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STRRAT is a type of malicious software known as a remote access trojan (RAT). It gives attackers the ability to gain full control over a victim's computer system, enabling them to steal confidential information, spy on their activities, and drop other malware. STRRAT has been in operation since 2020 and is regularly updated to increase its complexity and make it more difficult to detect.

Remote Access Trojan
1 June, 2020
First seen
18 June, 2024
Last seen

How to analyze STRRAT with ANY.RUN

Remote Access Trojan
1 June, 2020
First seen
18 June, 2024
Last seen


IP addresses
Last Seen at

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What is STRRAT malware?

STRRAT is a Java-based malware that has been active since at least mid-2020. It is intended for a number of malicious purposes, including exfiltrating data from users’ browsers and email clients, keylogging, stealing files, as well as dropping additional malware. The creators of STRRAT are unknown, yet the continued evolution of the malware suggests that the developers behind it are constantly working to improve its capabilities.

The use of Java, a language that has largely lost its popularity over the past decade, does not prevent STRRAT from infecting numerous machines across the globe every year. Although the early versions of the malware required the presence of Java Runtime Environment (JRE) on the victim’s computer, the newer ones can do without it. Instead, they scan the system and install the JRE software downloaded from one of the remote servers.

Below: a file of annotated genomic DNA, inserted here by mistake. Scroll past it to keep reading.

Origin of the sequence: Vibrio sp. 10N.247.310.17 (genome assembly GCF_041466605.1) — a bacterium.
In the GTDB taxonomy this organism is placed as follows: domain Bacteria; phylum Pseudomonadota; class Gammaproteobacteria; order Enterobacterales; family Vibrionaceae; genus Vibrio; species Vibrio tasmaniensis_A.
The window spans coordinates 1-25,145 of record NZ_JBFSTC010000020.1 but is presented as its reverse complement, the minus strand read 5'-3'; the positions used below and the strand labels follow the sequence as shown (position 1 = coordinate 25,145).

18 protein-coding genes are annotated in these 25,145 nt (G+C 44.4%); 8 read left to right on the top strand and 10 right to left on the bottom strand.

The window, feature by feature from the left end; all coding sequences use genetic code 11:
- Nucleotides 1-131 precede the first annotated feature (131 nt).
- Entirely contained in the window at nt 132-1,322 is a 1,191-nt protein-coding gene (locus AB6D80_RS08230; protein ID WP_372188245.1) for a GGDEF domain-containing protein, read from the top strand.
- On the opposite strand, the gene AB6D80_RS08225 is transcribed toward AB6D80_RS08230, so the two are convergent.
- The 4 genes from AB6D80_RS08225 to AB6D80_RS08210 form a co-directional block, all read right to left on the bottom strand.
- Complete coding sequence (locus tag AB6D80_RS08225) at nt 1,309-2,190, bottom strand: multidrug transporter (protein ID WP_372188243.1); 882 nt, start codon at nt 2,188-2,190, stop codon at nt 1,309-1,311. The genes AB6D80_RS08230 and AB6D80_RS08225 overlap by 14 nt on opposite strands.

While STRRAT continues to be distributed using simple .jar files, there are also instances of weaponized .pdfs and .xlsbs. Some attackers also use the polyglot technique to spread the malware (CVE-2020-1464). Specifically, they can combine two file formats (e.g., .msi and .jar) to circumvent security systems. Such files are usually sent as attachments to emails disguised as legitimate documents, including receipts and invoices, as part of spam or phishing campaigns.

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Technical details of the STRRAT malicious software

Similar to other remote access trojans, such as XWorm and AsyncRAT, STRRAT enables criminals to engage in:

  • Remote control: The malware lets its operators access the PC of their victim, view the screen of the device, and even reboot it.
  • Data theft: It can be used to gather sensitive data, including passwords, credit card information, and browser history.
  • File management: The program has the capacity to extract files from different directories. It can also upload, delete, and open files.
  • Malware installation: STRRAT can drop other malicious software.
  • Webcam and microphone recording: The spying capabilities of the malware make it possible for attackers to record users’ conversations and take photos.
  • Keylogging: It can transmit all the keystrokes detected on the infected machine to its C2C server. Alternatively, it can record the information in an offline mode and transfer it once the connection is established again.